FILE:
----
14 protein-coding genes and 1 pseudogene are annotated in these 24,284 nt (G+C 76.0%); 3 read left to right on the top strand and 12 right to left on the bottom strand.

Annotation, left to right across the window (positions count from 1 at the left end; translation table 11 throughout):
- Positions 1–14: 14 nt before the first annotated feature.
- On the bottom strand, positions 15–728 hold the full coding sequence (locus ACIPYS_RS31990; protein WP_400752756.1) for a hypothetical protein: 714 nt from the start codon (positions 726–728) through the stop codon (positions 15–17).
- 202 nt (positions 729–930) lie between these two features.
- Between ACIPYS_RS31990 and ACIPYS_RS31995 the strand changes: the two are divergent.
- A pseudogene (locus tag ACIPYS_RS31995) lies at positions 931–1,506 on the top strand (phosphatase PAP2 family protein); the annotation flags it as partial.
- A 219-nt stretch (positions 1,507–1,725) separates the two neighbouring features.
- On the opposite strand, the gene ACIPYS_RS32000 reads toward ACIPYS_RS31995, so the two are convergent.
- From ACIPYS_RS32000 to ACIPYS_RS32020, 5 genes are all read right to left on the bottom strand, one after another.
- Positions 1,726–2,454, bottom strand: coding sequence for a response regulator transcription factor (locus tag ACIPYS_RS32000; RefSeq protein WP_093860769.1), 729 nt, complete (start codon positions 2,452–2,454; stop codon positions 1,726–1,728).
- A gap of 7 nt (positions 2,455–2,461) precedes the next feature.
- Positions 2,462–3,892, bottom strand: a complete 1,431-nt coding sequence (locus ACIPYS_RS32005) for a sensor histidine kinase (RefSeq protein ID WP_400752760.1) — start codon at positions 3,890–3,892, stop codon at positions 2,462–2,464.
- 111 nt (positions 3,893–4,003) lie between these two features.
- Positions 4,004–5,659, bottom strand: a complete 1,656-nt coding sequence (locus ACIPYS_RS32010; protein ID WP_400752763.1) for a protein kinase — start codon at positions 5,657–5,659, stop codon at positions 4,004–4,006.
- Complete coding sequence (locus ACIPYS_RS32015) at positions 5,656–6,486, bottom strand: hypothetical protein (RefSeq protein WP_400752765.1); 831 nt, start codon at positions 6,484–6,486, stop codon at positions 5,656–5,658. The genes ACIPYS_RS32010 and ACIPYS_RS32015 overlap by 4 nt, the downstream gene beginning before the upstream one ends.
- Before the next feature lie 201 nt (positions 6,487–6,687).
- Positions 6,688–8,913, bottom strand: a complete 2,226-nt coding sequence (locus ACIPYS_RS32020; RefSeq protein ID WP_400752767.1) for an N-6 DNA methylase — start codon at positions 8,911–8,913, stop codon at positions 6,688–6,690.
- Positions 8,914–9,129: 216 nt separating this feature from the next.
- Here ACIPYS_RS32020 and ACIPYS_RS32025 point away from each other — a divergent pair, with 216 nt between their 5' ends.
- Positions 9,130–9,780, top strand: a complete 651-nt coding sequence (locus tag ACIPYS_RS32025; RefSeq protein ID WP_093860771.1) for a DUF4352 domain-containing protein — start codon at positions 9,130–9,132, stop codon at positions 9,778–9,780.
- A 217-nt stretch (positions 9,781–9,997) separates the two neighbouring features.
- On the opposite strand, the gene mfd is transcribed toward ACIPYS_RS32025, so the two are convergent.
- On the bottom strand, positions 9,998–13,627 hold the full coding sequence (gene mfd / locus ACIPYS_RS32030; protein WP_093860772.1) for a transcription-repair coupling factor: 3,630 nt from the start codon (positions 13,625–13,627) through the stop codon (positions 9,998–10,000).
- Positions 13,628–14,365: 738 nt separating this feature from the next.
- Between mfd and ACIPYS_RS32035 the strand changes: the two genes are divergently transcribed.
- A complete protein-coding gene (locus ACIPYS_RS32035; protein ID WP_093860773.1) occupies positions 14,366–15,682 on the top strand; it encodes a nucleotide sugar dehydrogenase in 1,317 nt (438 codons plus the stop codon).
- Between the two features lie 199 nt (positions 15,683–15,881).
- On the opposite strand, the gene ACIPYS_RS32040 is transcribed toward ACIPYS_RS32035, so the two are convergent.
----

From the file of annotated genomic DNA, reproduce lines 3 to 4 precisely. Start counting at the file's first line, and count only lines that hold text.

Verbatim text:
- Positions 1–14: 14 nt before the first annotated feature.
- On the bottom strand, positions 15–728 hold the full coding sequence (locus ACIPYS_RS31990; protein WP_400752756.1) for a hypothetical protein: 714 nt from the start codon (positions 726–728) through the stop codon (positions 15–17).